[meteorite-list] Fireballs From The Sky: Bombarded

From: Meteorite-Recon.com <info_at_meteoritecentral.com>
Date: Mon, 30 Mar 2009 19:34:07 +0200
Message-ID: <13653546.2710261238434447939.JavaMail.servlet_at_kundenserver>

Hello Greg, others,

According to spaceweather.com the questioned rocket booster reentered near Taiwan some hours after the Atlantic coast fireball:


"ATLANTIC COAST FIREBALL: Last night, March 29th, around 9:45 pm EDT, people along the Atlantic coast of the USA from Maryland to North Carolina witnessed bright lights in the sky and heard thunderous rumbles. It was probably a meteoritic bolide--a random asteroid hitting Earth's atmosphere and exploding in flight. A spent Russian rocket body did reenter on March 29th, but that happened near Taiwan more than two hours after the Atlantic Coast event. "

End of quote.





The VA-MD sighting is now being classified as the spent Russian Expedition 19
booster: http://wtop.com/?nid=25&sid=1636442.

All the best,


-----Original Message-----
>From: MeteorHntr at aol.com
>Sent: Mar 30, 2009 12:32 PM
>To: meteorite-list at meteoritecentral.com
>Subject: Re: [meteorite-list] Fireballs From The Sky: Bombarded
>Hello List,
>Here is my take on the recent falls in North America. While there actually
>may be more now, as it seems like we had a long drought since Park Forest, I

>am wandering if much of this can be traced back to Buzzard Coulee.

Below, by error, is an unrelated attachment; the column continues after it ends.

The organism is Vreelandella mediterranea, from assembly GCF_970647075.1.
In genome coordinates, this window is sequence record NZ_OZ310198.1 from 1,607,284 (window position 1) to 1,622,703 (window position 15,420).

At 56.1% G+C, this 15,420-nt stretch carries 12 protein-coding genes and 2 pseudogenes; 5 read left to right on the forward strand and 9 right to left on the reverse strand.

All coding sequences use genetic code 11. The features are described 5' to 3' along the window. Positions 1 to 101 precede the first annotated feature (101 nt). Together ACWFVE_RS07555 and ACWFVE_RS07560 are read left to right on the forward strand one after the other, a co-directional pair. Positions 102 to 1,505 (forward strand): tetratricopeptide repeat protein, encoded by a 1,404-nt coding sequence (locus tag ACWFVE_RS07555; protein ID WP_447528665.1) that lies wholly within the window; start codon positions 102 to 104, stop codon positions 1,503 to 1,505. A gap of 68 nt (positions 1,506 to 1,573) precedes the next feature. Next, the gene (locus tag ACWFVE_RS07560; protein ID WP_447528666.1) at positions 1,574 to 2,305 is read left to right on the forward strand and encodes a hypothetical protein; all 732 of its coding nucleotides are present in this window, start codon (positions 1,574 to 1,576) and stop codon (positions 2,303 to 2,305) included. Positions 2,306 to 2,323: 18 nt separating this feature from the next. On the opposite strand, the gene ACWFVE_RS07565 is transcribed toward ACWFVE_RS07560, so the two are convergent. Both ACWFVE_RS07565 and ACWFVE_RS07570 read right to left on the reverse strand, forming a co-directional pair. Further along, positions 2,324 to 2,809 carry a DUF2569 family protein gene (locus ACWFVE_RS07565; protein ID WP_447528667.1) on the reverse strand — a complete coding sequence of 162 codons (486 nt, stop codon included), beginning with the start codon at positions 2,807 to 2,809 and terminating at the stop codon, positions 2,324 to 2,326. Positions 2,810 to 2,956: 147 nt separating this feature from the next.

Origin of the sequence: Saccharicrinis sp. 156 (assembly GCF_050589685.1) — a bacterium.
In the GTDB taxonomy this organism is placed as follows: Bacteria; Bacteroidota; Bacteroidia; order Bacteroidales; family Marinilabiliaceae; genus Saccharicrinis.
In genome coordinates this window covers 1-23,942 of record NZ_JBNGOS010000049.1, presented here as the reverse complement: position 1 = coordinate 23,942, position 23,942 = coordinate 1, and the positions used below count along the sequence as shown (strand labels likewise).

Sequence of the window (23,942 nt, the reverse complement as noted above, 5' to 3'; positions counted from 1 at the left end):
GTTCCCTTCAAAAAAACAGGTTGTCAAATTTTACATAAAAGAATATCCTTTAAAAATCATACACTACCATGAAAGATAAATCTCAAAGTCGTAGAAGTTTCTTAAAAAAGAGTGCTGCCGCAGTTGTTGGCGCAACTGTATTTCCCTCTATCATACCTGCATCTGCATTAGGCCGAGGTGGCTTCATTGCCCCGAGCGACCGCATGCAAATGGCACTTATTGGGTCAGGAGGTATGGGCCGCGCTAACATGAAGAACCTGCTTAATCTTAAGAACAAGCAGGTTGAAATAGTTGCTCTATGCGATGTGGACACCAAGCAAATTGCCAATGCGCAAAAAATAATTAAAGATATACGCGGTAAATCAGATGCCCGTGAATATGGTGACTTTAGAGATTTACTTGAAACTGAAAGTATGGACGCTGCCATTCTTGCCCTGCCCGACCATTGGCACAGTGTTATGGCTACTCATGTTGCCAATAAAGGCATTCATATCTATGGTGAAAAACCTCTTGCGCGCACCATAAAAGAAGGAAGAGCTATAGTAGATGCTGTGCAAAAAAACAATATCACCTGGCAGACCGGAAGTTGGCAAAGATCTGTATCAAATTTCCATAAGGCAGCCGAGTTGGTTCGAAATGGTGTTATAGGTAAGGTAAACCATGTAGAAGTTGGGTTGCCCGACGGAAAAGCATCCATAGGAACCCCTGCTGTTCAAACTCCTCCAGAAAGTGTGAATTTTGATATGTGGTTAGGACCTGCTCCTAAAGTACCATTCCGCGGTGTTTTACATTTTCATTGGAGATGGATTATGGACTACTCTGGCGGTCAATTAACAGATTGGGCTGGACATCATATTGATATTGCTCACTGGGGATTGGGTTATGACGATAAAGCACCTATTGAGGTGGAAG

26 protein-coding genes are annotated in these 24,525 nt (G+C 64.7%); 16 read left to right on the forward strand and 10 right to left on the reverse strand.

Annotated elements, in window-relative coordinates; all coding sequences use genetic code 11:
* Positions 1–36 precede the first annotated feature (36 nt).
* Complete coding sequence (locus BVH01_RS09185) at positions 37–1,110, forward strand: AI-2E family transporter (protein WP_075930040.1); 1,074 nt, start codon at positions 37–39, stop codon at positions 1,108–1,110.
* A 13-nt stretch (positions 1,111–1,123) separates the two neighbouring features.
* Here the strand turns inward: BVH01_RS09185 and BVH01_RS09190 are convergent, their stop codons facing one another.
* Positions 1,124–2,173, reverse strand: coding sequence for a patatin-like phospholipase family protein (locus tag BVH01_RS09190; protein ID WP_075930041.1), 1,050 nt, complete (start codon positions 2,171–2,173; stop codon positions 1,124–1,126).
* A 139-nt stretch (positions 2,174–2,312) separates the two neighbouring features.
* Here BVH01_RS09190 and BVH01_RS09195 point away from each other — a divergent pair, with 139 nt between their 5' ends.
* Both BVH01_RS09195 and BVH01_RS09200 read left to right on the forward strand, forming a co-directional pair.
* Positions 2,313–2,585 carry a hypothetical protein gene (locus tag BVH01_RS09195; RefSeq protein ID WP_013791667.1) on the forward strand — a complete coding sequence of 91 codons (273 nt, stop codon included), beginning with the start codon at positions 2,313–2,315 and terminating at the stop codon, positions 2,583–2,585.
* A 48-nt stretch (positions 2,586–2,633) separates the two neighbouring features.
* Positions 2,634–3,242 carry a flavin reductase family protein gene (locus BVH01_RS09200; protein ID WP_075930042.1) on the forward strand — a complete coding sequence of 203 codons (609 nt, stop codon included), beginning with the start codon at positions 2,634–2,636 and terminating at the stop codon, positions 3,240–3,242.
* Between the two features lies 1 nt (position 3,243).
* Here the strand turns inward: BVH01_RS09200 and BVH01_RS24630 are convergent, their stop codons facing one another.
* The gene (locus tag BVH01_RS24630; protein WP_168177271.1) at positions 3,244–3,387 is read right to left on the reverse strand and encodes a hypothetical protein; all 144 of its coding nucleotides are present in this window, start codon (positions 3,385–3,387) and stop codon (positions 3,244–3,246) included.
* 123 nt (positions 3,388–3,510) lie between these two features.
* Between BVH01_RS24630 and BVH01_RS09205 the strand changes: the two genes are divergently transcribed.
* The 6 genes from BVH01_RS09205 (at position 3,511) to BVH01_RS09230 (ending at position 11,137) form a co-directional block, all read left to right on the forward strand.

>The Canadian event gained strong media attention shortly after it fell, and
>then the drama provided some great follow up stories as meteorites were
>actually found.
>Remember, Park Forest happened a couple weeks into our invasion into Iraq,
>and as such did not get anything near what it should have in media coverage.

>Monahans fell a couple of days after the Oklahoma City Bombings. Other falls

>just didn't get much coverage either.
>I remember in late 2005 (maybe very early 2006) a photographer for the
>Wichita Eagle came back to take photos for a follow up Brenham story a month
or so
>after the release of the Main Mass find. He told me that the first story
>about the Main Mass got more hits on the newspaper's web site than any other

>story in the history of the paper! And I checked back after each story and
>seemed each of the 4 or so follow up meteorite stories in the Wichita paper
>were getting the top number of hits in the given month the stories ran.
>Who would have ever thought meteorites were that interesting?
>All of a sudden the Canadian meteor(ite) story gets great coverage, as do
>the follow up stories, so editors everywhere now know that local fireball
>sightings are good news stories. Not only that, the might even lead to even

>bigger stories where meteorites are recovered.
>All in all, I think this is a case that meteorites are rising in stature in
>the pop culture.
>Maybe before, there were just as many fireballs, just fewer people may have
>reported them, and even fewer editors found them newsworthy.
>I am just hoping for a 1933 rate of local falls with recoveries to hit the
>U.S. again!
>Then again, someone up there might be mad at us and is throwing rocks at us!
>Steve Arnold
>**************A Good Credit Score is 700 or Above. See yours in just 2 easy
>Meteorite-list mailing list
>Meteorite-list at meteoritecentral.com

Meteorite-list mailing list
Meteorite-list at meteoritecentral.com

Received on Mon 30 Mar 2009 01:34:07 PM PDT

Help support this free mailing list:

Yahoo MyWeb